The first place to raise concerns is on that site's meta site. Voice your concerns. Back them up — don't just say that the quality is bad, but explain why and how it could be better. Are the questions uninteresting? Are the answers bad? How does the site fare compared to other websites (not just Q&A but also wikis, forums, blogs, etc.) about the topic. Cite specific examples and statistics.

Then give it a little time. To take the concrete example of Puzzling, I think there's been a fairly sudden change in the dominant tone of the site. From the early beta to late October, it was predominantly a site about crafting and solving puzzles, where asking for solutions was only permitted for puzzles with an objectively-verifiable solution. In the past few weeks, the site has been very heavily dominated by riddle-type questions, where answers are subjective, of the next-number-in-a-series type.

I don't have statistics to show exactly this, but I do have statistics on a related phenomenon, which is answers that are entirely in a spoiler block (not counting many more answers where the sole non-spoiler text is something generic like “here's my solution” or “nice one”), which people tend to do when a question is a challenge to solve a puzzle and the answer is a solution. As of a few days ago, there were 2 such answers among the ~3000 first posts on the site, going up to 24 Oct. There were 175 such answers in the next ~2000 posts, in the period from 25 Oct to Nov 15.

So there's some evidence that the character of the site changed around late October 2014. Now let's look at meta traffic: 2 questions were asked in September, 8 in the period from 1 Oct to 20 Oct, 12 from 21 Oct to 31 Oct, 42 from 1 Nov to 17 Nov. It's fairly clear that the evolution on the main site did trigger quite a bit of meta discussion. The meta discussion is not over, there is no consensus that things are going in the right direction. It's far too early to conclude anything about where the site is going next.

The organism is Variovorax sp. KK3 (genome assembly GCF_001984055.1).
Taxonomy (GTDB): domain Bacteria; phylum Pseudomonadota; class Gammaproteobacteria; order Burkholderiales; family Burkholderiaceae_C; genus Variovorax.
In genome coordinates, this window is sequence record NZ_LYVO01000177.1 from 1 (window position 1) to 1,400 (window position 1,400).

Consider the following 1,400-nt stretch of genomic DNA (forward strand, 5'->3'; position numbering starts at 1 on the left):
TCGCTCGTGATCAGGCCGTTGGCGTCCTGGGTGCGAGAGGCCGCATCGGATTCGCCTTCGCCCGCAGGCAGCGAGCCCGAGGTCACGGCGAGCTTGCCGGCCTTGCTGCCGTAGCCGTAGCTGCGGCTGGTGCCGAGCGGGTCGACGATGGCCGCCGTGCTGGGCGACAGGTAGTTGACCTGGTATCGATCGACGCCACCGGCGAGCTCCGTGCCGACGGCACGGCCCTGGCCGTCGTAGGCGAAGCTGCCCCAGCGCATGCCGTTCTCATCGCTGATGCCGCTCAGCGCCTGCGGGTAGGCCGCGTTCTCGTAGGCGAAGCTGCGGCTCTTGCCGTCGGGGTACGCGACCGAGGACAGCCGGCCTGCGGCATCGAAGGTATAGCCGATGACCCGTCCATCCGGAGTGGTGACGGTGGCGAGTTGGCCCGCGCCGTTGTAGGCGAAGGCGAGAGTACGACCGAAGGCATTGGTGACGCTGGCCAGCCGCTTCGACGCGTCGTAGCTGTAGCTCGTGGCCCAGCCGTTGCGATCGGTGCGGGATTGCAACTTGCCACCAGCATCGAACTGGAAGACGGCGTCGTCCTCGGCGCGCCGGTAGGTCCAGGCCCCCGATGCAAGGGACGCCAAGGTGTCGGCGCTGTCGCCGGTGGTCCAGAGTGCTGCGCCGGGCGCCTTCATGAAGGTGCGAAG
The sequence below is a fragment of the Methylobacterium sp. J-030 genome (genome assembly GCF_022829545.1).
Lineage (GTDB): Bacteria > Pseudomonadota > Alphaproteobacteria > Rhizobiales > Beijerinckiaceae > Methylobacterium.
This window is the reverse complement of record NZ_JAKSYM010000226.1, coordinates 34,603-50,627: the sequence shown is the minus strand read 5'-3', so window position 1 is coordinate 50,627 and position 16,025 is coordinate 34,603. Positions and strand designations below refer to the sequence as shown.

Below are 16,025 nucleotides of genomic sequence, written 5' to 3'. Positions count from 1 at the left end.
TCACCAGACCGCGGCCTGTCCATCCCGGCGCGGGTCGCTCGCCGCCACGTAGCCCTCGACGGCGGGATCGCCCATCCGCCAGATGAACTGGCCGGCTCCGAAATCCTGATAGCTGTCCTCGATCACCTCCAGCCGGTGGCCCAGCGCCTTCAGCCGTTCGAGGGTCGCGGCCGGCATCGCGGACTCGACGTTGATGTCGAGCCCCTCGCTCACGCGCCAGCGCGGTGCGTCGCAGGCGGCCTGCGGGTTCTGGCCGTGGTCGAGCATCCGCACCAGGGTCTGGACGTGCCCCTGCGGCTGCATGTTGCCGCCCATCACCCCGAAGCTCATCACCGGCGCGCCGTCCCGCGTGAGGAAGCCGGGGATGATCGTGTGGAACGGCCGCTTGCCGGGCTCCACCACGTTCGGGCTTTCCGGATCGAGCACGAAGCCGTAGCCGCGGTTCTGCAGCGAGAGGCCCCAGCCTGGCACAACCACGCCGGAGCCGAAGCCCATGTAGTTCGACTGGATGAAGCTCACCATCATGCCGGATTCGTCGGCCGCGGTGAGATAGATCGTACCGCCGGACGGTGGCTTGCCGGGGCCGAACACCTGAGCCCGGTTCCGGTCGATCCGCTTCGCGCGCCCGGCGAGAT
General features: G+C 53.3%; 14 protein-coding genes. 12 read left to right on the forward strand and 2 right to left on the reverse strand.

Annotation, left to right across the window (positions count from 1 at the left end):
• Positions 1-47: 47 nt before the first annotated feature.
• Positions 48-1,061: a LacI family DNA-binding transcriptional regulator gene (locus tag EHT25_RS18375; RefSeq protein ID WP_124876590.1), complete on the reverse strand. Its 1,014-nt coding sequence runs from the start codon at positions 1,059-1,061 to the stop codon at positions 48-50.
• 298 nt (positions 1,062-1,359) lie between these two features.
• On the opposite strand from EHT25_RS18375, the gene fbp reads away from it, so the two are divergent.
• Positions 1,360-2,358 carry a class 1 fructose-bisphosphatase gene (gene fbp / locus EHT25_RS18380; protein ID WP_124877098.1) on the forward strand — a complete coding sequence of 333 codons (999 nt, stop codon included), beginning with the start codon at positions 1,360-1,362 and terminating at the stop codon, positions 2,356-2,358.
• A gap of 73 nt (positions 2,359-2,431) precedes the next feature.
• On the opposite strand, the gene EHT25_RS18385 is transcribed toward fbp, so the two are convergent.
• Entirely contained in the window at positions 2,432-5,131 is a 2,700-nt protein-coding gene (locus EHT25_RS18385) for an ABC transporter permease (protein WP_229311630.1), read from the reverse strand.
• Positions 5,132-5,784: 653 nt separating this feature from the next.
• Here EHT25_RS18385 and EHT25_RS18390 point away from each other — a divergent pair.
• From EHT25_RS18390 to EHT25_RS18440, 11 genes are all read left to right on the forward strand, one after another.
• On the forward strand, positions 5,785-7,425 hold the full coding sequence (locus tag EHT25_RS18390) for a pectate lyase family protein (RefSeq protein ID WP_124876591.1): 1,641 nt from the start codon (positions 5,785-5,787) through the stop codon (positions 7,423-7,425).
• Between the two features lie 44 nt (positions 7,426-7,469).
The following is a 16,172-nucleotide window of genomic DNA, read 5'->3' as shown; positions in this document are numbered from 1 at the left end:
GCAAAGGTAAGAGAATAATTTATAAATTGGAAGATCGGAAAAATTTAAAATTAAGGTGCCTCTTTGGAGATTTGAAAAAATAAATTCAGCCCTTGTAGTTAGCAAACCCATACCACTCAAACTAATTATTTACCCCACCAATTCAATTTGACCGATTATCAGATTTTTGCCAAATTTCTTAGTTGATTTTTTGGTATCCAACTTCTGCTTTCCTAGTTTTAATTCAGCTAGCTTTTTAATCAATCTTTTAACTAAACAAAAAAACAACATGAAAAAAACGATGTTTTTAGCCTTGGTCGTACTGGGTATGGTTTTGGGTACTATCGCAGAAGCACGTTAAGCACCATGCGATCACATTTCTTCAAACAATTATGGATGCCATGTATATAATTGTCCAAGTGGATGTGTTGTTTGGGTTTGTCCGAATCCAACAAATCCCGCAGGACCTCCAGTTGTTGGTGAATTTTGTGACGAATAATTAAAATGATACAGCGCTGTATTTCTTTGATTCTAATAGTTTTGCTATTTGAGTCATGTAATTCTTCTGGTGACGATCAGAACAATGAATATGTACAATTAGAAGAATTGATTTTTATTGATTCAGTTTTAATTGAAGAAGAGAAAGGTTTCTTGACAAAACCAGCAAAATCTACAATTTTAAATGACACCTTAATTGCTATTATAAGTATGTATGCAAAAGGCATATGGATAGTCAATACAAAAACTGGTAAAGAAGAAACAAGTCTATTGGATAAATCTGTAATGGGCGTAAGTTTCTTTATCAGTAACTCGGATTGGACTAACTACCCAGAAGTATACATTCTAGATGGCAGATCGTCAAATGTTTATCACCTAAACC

Returning to the generic case, if you think that important points about Stack Exchange are not made or ignored in meta discussions, you may want to contact Stack Exchange and suggest they take a look. Stack Exchange staff does monitor meta sites but they don't have time to read every post so they might not notice everything.

If the meta discussion settles in a direction which you think still warrants your criticism, then it would be time to take the next step, which is to voice your concerns either on the main meta or to the Stack Exchange team or both. At that point, evidence should include not only data about the site (including both self-standing judgements and comparisons with other sites on the topic, preferably including quotes from expert on the topic), but also comparisons with other Stack Exchange sites and meta discussions.

  • I might be misremembering the details, but I thought that the economics site was at least in part shut down due to quality issues. – Mad Scientist Nov 18 '14 at 23:20